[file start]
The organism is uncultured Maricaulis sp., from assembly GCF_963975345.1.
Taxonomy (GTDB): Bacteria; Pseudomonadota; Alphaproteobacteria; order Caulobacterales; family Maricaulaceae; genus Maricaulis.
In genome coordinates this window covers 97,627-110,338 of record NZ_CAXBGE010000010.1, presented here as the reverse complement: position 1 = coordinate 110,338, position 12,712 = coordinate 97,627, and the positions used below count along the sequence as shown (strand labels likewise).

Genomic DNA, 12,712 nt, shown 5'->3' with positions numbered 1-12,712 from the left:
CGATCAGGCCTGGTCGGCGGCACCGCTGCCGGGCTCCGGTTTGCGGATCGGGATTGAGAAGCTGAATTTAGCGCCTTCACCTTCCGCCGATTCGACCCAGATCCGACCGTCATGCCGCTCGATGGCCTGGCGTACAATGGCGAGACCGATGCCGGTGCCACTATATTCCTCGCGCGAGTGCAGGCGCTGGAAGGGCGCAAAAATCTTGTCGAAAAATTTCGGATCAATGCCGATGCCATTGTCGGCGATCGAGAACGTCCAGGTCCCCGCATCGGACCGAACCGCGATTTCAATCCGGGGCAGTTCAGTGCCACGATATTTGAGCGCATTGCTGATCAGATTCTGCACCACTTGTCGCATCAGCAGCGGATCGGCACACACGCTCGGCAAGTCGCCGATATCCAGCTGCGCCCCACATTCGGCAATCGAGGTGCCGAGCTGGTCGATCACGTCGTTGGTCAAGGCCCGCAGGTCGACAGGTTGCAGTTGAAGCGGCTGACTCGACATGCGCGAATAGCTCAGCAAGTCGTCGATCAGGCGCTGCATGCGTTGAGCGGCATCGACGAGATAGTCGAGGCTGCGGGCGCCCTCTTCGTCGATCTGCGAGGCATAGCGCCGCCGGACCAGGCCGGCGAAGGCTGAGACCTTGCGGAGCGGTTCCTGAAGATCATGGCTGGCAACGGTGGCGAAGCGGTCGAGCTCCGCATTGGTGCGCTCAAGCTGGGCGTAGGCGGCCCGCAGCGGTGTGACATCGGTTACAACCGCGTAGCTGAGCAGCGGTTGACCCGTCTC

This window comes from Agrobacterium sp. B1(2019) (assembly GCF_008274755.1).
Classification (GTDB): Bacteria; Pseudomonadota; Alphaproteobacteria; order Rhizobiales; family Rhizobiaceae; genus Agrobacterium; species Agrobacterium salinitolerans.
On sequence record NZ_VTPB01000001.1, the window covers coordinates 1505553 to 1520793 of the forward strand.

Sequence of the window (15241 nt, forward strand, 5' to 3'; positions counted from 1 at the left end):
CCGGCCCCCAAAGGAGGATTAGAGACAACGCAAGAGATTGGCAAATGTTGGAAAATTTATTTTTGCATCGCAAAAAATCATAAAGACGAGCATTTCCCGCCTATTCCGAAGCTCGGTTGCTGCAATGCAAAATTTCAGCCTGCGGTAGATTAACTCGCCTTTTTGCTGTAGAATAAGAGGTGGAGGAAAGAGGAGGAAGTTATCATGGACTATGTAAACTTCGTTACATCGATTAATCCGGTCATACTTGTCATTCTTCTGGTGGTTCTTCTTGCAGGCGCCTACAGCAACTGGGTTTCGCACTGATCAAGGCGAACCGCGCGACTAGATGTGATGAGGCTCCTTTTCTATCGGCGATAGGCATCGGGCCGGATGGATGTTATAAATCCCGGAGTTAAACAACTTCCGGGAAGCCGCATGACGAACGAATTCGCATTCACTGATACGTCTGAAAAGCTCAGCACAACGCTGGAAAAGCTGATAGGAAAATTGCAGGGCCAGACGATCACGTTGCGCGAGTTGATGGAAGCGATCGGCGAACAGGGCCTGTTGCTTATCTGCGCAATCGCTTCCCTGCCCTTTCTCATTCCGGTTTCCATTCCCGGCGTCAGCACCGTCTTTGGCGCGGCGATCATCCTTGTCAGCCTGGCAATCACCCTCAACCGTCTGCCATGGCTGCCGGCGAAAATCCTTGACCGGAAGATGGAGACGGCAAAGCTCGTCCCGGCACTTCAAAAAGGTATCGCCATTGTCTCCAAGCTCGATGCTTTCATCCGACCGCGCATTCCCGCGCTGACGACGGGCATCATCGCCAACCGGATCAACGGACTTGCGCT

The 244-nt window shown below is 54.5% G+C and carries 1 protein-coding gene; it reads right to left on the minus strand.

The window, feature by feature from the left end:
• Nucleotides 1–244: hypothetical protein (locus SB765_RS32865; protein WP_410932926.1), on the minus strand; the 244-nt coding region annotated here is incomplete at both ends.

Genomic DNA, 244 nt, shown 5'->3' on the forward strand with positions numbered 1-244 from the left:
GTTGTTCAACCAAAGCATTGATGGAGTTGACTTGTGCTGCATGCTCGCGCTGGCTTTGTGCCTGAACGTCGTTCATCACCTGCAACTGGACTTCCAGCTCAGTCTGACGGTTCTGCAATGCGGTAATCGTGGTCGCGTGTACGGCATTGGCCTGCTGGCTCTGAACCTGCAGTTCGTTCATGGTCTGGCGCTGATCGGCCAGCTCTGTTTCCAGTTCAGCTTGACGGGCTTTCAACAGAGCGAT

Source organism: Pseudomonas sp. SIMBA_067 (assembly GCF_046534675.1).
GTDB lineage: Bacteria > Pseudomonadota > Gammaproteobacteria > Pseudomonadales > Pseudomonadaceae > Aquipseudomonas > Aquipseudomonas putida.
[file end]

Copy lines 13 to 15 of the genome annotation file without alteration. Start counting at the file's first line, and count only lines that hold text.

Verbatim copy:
• Nucleotides 1–244: hypothetical protein (locus SB765_RS32865; protein WP_410932926.1), on the minus strand; the 244-nt coding region annotated here is incomplete at both ends.

Genomic DNA, 244 nt, shown 5'->3' on the forward strand with positions numbered 1-244 from the left:
GTTGTTCAACCAAAGCATTGATGGAGTTGACTTGTGCTGCATGCTCGCGCTGGCTTTGTGCCTGAACGTCGTTCATCACCTGCAACTGGACTTCCAGCTCAGTCTGACGGTTCTGCAATGCGGTAATCGTGGTCGCGTGTACGGCATTGGCCTGCTGGCTCTGAACCTGCAGTTCGTTCATGGTCTGGCGCTGATCGGCCAGCTCTGTTTCCAGTTCAGCTTGACGGGCTTTCAACAGAGCGAT